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February 14-20, 2007

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News Briefs

By Patricia Lynn Henley


Dedicated campers

Hoping to galvanize others to protest the Iraq war, a group of about 20 Sonoma State University students have organized Camp Peace, a 72-hour sit-in on campus at the Mario Savio Free Speech area. "We think that war in itself is evil," says Jeff Huling, one of the organizers. "We think an increase in troops will only add fuel to the fire." The camp-in started Monday, Feb. 12, and culminates with larger rallies at noon and 5pm on Thursday, Feb. 15, in front of the SSU library clock tower. The students are hosting a wide range of activities, from hula-hooping for peace to meditations, yoga, prayer circles and teach-ins by faculty members. Letters on peace will be written and mailed to local, state and national officials, including President Bush. "There seems to be a good deal of apathy and indifference across our campus and on college campus in general," Huling explains. "We hope to change that."

Cows to ducks

Everything's falling into place to turn the former Giacomini dairy ranch in western Marin County back into a 600-acre wetlands. The Point Reyes National Seashore Association recently received a $1 million grant from the National Coastal Wetlands Program, bringing total fundraising for the project up to $5.2 million. "This is the final piece that we needed," says Sally Bolger, the association's acting executive director. "All of this money will go to removing the old levees and the old farm buildings that are there now. This will tie the wetlands into the whole Tomales Bay watershed." During the 1940s, levees and dykes were built to create farmland out of what was once extensive wetlands, Bolger said. Now that process will be reversed. The work should start in about six to eight months.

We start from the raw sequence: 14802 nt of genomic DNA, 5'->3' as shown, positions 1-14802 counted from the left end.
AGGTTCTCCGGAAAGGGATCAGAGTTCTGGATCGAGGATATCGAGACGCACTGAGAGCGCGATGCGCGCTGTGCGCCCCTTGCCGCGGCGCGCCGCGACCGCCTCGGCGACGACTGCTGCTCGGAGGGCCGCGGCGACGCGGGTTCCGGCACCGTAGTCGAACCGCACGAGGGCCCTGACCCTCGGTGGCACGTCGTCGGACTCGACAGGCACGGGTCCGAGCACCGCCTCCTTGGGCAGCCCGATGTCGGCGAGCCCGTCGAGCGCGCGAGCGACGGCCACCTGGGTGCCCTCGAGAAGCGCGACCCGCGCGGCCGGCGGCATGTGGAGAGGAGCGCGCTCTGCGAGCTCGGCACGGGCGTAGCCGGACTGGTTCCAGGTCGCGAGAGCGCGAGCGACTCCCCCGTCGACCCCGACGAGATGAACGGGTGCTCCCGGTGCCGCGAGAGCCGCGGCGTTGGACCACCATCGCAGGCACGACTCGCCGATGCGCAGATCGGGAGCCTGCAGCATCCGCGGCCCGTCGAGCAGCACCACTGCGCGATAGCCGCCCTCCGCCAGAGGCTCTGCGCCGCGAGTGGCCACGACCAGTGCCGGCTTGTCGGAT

More PR for Napa

Facing potentially difficult times, the city of Napa recently OK'd a community outreach coordinator job for the next two years at an annual salary of $66,744 to $80,640. "When you're going through changes, it's important that the people understand the reasons for the changes and what those changes are," says city manager Mike Parness. With benefits, the total cost of the new job will be about $100,000. But this won't add to the city's bottom line because it's cutting a $48,000 a year position for an assistant to the city manager and a $60,000 budget for outside consultants to handle public relations tasks.


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